How We Invest
Relative Strength is the cornerstone of our investment process.
"Relative Strength" speaks to the “strength” of one security “relative” to another. If security A advances by more than security B then it’s showing positive Relative Strength. If security A declines, but by less than security B, it’s still showing positive Relative Strength.
For example, both the financial and Energy sectors outperformed the S&P 500 in 2016 and would have made for better investment choices providing superior returns.
It’s important to understand that we use Relative Strength to reduce risk of loss as well as increase our upside potential. Weak sectors lag in rising markets and tend to lose more in falling markets. Weak sectors, once identified should be avoided or considered for short positions.
As Charles Dow (the 1st Editor and Chief of the Wall Street Journal) once said “Sell your losers early and let the winners run”.
Successful investors know that in order to succeed, they must clearly see what is really happening in any market. To do that, you need a process that allows you to see what other investors can’t - that’s your edge. Successful investors know to track the “smart money”. It is institutional money (with hundreds of millions of dollars to invest) that are responsible for changes in the market. It is institutional money that drives supply or demand for a security and therefore price.
We all understand the basic forces of supply and demand. As demand for a product or service increase, so too does its price. Conversely, more supply for particular goods than interested buyers result in falling prices. The same laws of supply and demand are what ultimately drive prices of any market, sector or security. Once understood, successful investing becomes a matter of finding a strategy that exploits this relationship and that’s where RWM shines the brightest.
We use a proprietary investment process based on complex algorithms to breakdown markets into supply and demand relationships that allows us to clearly see where institutions are investing and where their not.
Its all about finding that price trend and riding it until our research and indicators tell us otherwise.
Consider this example. Between February of 2016 and January of 2017, the S&P 500 index gained over 22%. Not bad right? Well, while most individual investors were buying into what the financial media was selling - the S&P 500 Index, our indicators were monitoring the big Wall St. institutions, as they put millions to work into two sectors - “Steel” and “Metals and Mining”. The buying frenzy caused those groups to crank out gains in excess of 140% and 125%, respectively. That’s more than 6 times what the “average investor” earned by following the crowd.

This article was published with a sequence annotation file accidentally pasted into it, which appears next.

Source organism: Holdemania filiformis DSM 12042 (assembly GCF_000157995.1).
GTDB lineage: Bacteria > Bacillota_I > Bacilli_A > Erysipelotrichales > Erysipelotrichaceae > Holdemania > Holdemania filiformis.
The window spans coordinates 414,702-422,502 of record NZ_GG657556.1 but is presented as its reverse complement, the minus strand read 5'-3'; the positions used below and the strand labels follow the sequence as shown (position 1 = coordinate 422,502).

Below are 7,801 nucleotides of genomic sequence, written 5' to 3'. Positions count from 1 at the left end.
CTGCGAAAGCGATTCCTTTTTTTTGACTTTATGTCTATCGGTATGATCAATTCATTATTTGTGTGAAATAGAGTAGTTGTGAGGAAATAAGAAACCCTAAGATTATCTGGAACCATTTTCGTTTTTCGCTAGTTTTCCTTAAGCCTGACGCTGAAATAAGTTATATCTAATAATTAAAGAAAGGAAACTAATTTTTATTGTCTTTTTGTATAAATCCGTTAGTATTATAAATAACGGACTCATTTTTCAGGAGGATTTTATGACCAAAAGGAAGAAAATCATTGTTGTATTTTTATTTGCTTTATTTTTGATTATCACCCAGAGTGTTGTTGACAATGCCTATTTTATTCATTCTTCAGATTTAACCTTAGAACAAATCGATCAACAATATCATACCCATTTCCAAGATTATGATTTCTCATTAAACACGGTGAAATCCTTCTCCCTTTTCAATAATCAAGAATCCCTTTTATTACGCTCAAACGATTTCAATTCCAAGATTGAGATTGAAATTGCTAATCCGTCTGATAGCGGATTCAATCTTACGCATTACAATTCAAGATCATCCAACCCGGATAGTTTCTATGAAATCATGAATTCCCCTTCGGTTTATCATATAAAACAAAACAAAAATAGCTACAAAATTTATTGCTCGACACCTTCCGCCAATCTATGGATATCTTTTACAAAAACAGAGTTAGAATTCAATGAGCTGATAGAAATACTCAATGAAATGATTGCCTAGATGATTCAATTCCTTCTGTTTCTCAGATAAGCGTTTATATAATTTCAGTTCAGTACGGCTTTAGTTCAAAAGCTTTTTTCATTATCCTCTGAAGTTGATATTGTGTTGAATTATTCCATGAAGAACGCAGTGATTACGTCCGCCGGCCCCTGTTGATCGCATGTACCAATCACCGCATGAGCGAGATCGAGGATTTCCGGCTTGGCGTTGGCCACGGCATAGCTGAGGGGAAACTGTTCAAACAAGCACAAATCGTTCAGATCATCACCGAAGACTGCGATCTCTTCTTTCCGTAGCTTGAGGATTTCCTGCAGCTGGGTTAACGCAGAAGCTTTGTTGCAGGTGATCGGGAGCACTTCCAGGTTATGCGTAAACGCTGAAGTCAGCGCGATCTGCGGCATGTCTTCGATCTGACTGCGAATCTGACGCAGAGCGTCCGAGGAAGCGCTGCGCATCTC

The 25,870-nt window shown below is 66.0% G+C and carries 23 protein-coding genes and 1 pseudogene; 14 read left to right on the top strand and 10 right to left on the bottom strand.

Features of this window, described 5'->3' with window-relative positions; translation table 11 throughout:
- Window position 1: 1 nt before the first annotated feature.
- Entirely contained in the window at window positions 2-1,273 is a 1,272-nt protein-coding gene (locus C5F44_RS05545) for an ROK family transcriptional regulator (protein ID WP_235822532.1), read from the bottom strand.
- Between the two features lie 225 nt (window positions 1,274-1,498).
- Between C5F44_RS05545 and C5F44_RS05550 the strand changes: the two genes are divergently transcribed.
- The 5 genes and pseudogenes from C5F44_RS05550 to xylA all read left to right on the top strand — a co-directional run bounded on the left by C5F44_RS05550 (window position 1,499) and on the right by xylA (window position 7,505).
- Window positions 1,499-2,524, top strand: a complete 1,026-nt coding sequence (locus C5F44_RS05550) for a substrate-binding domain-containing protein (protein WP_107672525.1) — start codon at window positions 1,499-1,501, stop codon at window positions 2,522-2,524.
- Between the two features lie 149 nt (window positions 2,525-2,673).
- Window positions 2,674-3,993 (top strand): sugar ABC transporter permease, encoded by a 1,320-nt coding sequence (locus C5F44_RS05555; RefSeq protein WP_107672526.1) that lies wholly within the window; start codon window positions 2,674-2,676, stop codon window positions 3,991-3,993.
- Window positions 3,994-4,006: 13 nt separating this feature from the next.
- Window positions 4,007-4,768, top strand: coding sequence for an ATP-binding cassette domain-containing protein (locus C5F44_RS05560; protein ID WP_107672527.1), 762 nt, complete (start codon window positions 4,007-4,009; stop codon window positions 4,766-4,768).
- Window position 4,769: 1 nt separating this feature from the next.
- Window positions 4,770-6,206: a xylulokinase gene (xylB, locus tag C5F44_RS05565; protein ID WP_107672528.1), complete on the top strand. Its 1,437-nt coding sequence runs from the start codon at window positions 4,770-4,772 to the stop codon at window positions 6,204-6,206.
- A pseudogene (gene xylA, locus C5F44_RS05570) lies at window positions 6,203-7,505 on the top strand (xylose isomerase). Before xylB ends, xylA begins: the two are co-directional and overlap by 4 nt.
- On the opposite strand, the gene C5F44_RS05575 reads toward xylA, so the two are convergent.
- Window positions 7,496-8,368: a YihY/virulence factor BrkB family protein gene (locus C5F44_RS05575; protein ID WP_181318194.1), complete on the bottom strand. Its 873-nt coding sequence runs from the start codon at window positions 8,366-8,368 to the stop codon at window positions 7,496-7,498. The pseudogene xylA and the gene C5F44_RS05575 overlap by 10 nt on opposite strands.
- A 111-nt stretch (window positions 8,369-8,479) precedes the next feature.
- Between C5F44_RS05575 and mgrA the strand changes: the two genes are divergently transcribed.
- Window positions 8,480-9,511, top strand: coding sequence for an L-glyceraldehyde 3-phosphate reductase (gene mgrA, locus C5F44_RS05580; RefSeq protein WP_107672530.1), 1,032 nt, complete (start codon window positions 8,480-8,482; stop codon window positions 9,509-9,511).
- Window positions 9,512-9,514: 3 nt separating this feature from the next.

We take a top down approach. Meaning we first analyzing each markets strength against every other market - using algorithms to mathematically rank each market against the other. This guides the investment process as we can quickly see which of the six markets is strongest and deserves investment capital and which markets are the weakest and should be avoided.
The next step in our process is to drill down deeper into each market and determine the strongest sector within each market. The graphic below compares absolute performance of different industry groups (sector) within the U.S. Equity market vs. the S&P500 Index.
The sector quilt above provides sector and market performance (S&P500) dating back to December 2006 thru January 2017. The navy blue box represents the performance of the S&P, while each sector is represented by miscellaneous colors. As you can clearly see, the navy blue box, representing the S&P 500 Index usually resides in the middle of the pack.
The reason for this is because the S&P500 is compromised of all 10 sectors making up the U.S. equity market - therefore the S&P 500 is considered an “average” (although unequal) and it’s returns generally reflect that. The old adage that a rising tide lifts all boats isn’t universal. Take 2007 for example; while Energy and Basic materials earned 35.34% and 19.79%, respectively, the Healthcare and Financial sectors lost more than 20%, as the S&P 500 barley kept afloat earning 3.53%.
According to a study provided by our friends at Dorsey Wright & Associates, the average differential between the best performing sector and the worst is a staggering 43.65%...
Consider that in a multiple of years and you can imagine the impact choosing the best sectors can have on your future wealth.
Relative strength can be applied to mutual funds as well. Above is a back tested model in which the universe of American funds Mutual funds would be compared to one another on a monthly basis, at the beginning of each month the 5 strongest funds on a relative basis comprised the portfolio. The blue line represents the performance of the American Funds 5 model, the green line represents a typical asset allocation model (70% Equity-30% Fixed), while the blue line represents the S&P 500 total return. You can see a significant spread (red arrows) between the American Funds model based on Relative Strength vs. and strategic asset allocation model or the S&P 500 total return.
Still not convinced. Below is a simple study illustrating the impact on a $100,000 investment made to the strongest asset class, the two top asset classes, owning all six major asset classes and the results of being unlucky enough to own the weakest assets class. The results are impressive.